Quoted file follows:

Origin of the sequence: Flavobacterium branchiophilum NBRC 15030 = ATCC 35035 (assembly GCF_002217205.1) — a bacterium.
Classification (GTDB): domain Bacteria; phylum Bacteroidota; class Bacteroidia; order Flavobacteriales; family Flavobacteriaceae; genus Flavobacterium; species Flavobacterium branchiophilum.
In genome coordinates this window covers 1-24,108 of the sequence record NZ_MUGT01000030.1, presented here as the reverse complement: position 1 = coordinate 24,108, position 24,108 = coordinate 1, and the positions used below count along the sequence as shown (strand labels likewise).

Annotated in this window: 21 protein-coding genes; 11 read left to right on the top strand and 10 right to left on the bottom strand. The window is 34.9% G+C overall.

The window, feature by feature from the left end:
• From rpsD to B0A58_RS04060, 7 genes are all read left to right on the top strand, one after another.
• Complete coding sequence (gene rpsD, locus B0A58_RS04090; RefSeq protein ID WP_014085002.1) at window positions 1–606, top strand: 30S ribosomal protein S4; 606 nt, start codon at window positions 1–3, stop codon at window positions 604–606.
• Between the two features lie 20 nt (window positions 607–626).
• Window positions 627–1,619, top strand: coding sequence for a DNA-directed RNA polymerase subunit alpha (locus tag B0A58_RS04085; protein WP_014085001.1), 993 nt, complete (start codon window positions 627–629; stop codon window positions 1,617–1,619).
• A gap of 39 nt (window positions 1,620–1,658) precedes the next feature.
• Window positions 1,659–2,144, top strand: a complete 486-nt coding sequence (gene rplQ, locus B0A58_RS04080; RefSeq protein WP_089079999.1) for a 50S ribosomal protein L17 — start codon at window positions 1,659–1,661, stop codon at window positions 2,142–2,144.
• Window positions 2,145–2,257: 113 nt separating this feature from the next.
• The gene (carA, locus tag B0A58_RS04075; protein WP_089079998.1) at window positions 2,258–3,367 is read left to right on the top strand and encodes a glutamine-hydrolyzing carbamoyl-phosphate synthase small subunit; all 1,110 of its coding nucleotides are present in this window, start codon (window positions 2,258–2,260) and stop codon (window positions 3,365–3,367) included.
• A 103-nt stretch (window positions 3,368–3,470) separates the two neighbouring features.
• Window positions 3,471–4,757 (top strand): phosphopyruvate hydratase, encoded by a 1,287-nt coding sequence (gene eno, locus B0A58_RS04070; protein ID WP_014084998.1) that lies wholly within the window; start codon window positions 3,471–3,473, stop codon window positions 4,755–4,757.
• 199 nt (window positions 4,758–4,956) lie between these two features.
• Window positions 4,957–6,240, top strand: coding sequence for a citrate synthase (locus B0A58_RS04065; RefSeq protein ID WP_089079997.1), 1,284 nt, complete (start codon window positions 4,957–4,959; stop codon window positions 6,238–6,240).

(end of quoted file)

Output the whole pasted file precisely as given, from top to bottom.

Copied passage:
Origin of the sequence: Flavobacterium branchiophilum NBRC 15030 = ATCC 35035 (assembly GCF_002217205.1) — a bacterium.
Classification (GTDB): domain Bacteria; phylum Bacteroidota; class Bacteroidia; order Flavobacteriales; family Flavobacteriaceae; genus Flavobacterium; species Flavobacterium branchiophilum.
In genome coordinates this window covers 1-24,108 of the sequence record NZ_MUGT01000030.1, presented here as the reverse complement: position 1 = coordinate 24,108, position 24,108 = coordinate 1, and the positions used below count along the sequence as shown (strand labels likewise).

Annotated in this window: 21 protein-coding genes; 11 read left to right on the top strand and 10 right to left on the bottom strand. The window is 34.9% G+C overall.

The window, feature by feature from the left end:
• From rpsD to B0A58_RS04060, 7 genes are all read left to right on the top strand, one after another.
• Complete coding sequence (gene rpsD, locus B0A58_RS04090; RefSeq protein ID WP_014085002.1) at window positions 1–606, top strand: 30S ribosomal protein S4; 606 nt, start codon at window positions 1–3, stop codon at window positions 604–606.
• Between the two features lie 20 nt (window positions 607–626).
• Window positions 627–1,619, top strand: coding sequence for a DNA-directed RNA polymerase subunit alpha (locus tag B0A58_RS04085; protein WP_014085001.1), 993 nt, complete (start codon window positions 627–629; stop codon window positions 1,617–1,619).
• A gap of 39 nt (window positions 1,620–1,658) precedes the next feature.
• Window positions 1,659–2,144, top strand: a complete 486-nt coding sequence (gene rplQ, locus B0A58_RS04080; RefSeq protein WP_089079999.1) for a 50S ribosomal protein L17 — start codon at window positions 1,659–1,661, stop codon at window positions 2,142–2,144.
• Window positions 2,145–2,257: 113 nt separating this feature from the next.
• The gene (carA, locus tag B0A58_RS04075; protein WP_089079998.1) at window positions 2,258–3,367 is read left to right on the top strand and encodes a glutamine-hydrolyzing carbamoyl-phosphate synthase small subunit; all 1,110 of its coding nucleotides are present in this window, start codon (window positions 2,258–2,260) and stop codon (window positions 3,365–3,367) included.
• A 103-nt stretch (window positions 3,368–3,470) separates the two neighbouring features.
• Window positions 3,471–4,757 (top strand): phosphopyruvate hydratase, encoded by a 1,287-nt coding sequence (gene eno, locus B0A58_RS04070; protein ID WP_014084998.1) that lies wholly within the window; start codon window positions 3,471–3,473, stop codon window positions 4,755–4,757.
• 199 nt (window positions 4,758–4,956) lie between these two features.
• Window positions 4,957–6,240, top strand: coding sequence for a citrate synthase (locus B0A58_RS04065; RefSeq protein ID WP_089079997.1), 1,284 nt, complete (start codon window positions 4,957–4,959; stop codon window positions 6,238–6,240).